As of this writing, we have three recipes for strawberry freezer jam on our website. How do they compare? What are the differences?
Two are made with pectin; one with Clear Jel. The Clear Jel recipe comes from Washington State University, Skagit Extension, and used with permission. There are advantages to Clear Gel and Clear Gel is a handy multi-use ingredient in the kitchen. But for us, the main reasons to use Clear Gel in freezer jam are:
- You can use less sugar. While ingredient ratios must be carefully adhered to when using pectin, the amount of sugar can be adjusted using Clear Jel.
- Clear Jel is less expensive than pectin.
- Learn more about making jams with Clear Jel
- See our Clear Jel products
Of the two remaining recipes, one is simply fruit, sugar, and pectin so the pure fruit flavor really shows. The other has lemon to make it more tart and to accentuate the flavor. It also has the addition of corn syrup. Corn syrup in place of sugar tends to mask fruit flavors but this is dominantly composed of sugar and is a very good jam.
About Freezer Jam
When it’s strawberry time, why not pick up a flat or two and turn them into this easy freezer jam. You’ll make far better jam than anything you might buy in the store.
Because the fruit is not cooked, freezer jam has more of that fresh, just-picked flavor. We much prefer it over most cooked jams. And most freezer jams are much quicker and easier to make—they should take less than one hour.
Hints for success:
- When making freezer jam with pectin, make sure that the ratios of sugar to fruit to pectin is what is recommended by the pectin manufacturer regardless of the pectin brand you use.
- Since the jam is not sterilized by boiling, it must be frozen or refrigerated to keep from spoiling.
- Cover the jam with clean, tight-fitting lids—never with paraffin.
- Using the paddle on your stand-type mixer to crush berries will incorporate air into your jam. The jam will be opaque and lighter color but quite attractive.
- Once the pectin begins to set up thickening the jam, do not stir. Continuing to stir will break down the pectin and make for a syrupy jam.
Easy Strawberry Freezer Jam with Clear Jel
4 cups crushed strawberries
1/4 cup lemon juice
7 tablespoons Original Clear Jel®
Sugar to taste (approximately 1 1/2 cup)
- Add lemon juice to berries.
- Combine the Original Clear Jel® with 1/4 cup of the sugar. Add this to the strawberries.
- Bring the berry mixture to a boil, stirring constantly. Add the rest of the sugar and boil for one more minute, stirring constantly.
- Pour into jars, leaving 1/4” headspace.
This jam can also be hot water processed instead of frozen.
Easy Freezer Strawberry Jam
This is a great, easy pure fruit recipe. Debbie Frantzen, our operations manager, contributed this recipe but I think it is a derivation of a Sure-Jell recipe.
Four pints of fresh strawberries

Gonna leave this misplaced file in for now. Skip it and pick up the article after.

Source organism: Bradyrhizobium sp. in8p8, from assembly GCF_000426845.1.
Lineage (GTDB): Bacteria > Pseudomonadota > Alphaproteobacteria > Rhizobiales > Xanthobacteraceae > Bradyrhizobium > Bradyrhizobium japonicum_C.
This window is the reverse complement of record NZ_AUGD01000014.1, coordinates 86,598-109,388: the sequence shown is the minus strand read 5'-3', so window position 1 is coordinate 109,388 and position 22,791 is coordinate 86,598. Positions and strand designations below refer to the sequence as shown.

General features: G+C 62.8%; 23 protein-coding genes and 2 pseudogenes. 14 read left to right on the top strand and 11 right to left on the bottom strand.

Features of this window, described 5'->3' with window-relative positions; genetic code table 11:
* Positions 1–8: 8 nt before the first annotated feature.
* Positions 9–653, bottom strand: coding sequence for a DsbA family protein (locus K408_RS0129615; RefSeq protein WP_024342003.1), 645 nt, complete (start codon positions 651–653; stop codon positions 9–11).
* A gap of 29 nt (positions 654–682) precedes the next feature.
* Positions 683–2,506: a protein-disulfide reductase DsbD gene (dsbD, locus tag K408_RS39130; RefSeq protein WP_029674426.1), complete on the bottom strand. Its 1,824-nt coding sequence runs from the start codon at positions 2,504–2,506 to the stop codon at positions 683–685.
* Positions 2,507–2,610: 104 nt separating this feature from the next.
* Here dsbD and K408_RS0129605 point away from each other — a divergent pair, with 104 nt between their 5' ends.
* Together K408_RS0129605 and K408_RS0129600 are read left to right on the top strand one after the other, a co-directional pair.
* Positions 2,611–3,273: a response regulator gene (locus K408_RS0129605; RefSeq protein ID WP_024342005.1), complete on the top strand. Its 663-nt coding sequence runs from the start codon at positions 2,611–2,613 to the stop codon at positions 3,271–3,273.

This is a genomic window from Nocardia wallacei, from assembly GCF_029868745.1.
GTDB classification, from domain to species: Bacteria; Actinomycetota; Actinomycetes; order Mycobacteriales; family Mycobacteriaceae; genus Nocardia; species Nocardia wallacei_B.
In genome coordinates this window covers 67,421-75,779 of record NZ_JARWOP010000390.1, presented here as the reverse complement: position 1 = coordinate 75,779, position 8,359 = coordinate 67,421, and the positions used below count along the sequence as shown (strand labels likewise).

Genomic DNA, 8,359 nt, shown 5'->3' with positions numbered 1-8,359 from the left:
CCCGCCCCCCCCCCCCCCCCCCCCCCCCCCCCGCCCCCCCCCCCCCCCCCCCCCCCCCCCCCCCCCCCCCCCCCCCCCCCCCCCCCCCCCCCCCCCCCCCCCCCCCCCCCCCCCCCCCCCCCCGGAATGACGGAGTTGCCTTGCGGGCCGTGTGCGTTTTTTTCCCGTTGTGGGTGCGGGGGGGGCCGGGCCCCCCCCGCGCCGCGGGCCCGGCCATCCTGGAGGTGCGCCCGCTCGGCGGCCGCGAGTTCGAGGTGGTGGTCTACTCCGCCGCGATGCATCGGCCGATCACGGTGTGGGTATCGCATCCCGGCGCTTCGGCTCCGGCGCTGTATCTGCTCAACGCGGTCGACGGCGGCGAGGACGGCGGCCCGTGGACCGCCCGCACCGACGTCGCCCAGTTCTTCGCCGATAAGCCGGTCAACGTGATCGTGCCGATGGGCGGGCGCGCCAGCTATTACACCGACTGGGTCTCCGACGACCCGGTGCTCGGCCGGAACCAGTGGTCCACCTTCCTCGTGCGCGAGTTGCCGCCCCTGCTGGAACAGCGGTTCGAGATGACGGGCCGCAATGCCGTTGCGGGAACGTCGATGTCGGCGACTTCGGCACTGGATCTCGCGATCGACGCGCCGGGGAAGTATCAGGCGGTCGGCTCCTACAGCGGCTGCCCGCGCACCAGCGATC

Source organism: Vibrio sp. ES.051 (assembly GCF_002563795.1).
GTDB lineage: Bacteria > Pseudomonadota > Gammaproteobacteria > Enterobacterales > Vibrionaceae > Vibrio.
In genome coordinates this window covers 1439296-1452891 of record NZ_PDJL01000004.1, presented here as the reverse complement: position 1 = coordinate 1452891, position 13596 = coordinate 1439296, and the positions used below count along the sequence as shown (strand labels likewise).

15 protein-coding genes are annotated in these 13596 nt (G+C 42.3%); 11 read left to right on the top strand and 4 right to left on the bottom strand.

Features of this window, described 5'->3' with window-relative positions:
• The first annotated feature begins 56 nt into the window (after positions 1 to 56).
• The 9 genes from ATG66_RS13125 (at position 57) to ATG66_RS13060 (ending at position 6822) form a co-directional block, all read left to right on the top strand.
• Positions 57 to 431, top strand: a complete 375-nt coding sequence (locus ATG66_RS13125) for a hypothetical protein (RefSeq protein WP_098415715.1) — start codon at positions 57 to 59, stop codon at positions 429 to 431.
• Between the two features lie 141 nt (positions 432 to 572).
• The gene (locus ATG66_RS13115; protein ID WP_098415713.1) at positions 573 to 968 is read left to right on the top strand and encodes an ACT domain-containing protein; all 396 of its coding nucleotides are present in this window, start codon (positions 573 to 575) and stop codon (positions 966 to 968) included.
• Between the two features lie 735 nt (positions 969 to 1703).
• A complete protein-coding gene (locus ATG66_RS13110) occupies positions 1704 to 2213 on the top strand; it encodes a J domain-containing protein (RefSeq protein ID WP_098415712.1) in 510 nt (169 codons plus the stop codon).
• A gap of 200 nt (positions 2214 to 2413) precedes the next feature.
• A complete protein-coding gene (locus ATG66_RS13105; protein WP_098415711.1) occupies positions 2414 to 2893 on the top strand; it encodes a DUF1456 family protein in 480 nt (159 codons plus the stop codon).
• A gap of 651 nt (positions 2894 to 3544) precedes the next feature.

Eight cups of sugar
Two 1.75 ounce packages of pectin (Sure Jell or equal)
- Wash and hull the strawberries, then crush them (you can use your blender to crush the strawberries if you prefer). You should have one quart of crushed berries.
- Stir the sugar into the prepared fruit.
- Stir the pectin into 1 1/2 cups of hot water. Bring the water to a boil stirring constantly. Boil for one to two minutes.
- Stir the hot pectin mixture into the strawberry mixture. Stir until the sugar is dissolved.
- Pour into clean plastic or glass containers. Leave at least a half inch for expansion at the top.
- Let stand at room temperature for 24 hours to set.
After the jam has set, store in the refrigerator for up to three weeks or the freezer for up to one year.
Strawberry Freezer Jam
This makes great strawberry freezer jam. Lemon juice is added for tartness and to help preserve color.
3 1/4 cups strawberries sliced or crushed
1/4 cup lemon juice
1 package pectin, MCP brand or equal
4 1/2 cups granulated sugar
1 cup light corn syrup
- Wash and dry five pint-sized jam jars or plastic containers. The jars must be clean and bacteria free. Make sure the lids fit tightly.
- Wash and hull the strawberries and slice or crush them. Measure the fruit to make certain that you have the right amount. Place the measured fruit in the bowl of your stand-type mixer. Add the lemon juice.
- Using the paddle attachment, stir in the pectin thoroughly. Turn the mixer to the lowest setting and let the mixer run for ten minutes. Let sit for 20 minutes.
- Add the corn syrup into the fruit mixture. The corn syrup reduces the likelihood of sugar crystallization. Add the sugar and stir with the mixer until it is completely dissolved and no longer grainy, about five minutes.
- Immediately, pour the jam into your prepared containers leaving 1/2 inch clearance for expansion while freezing. Let the jars stand on the counter for 24 hours to allow the pectin to set then freeze.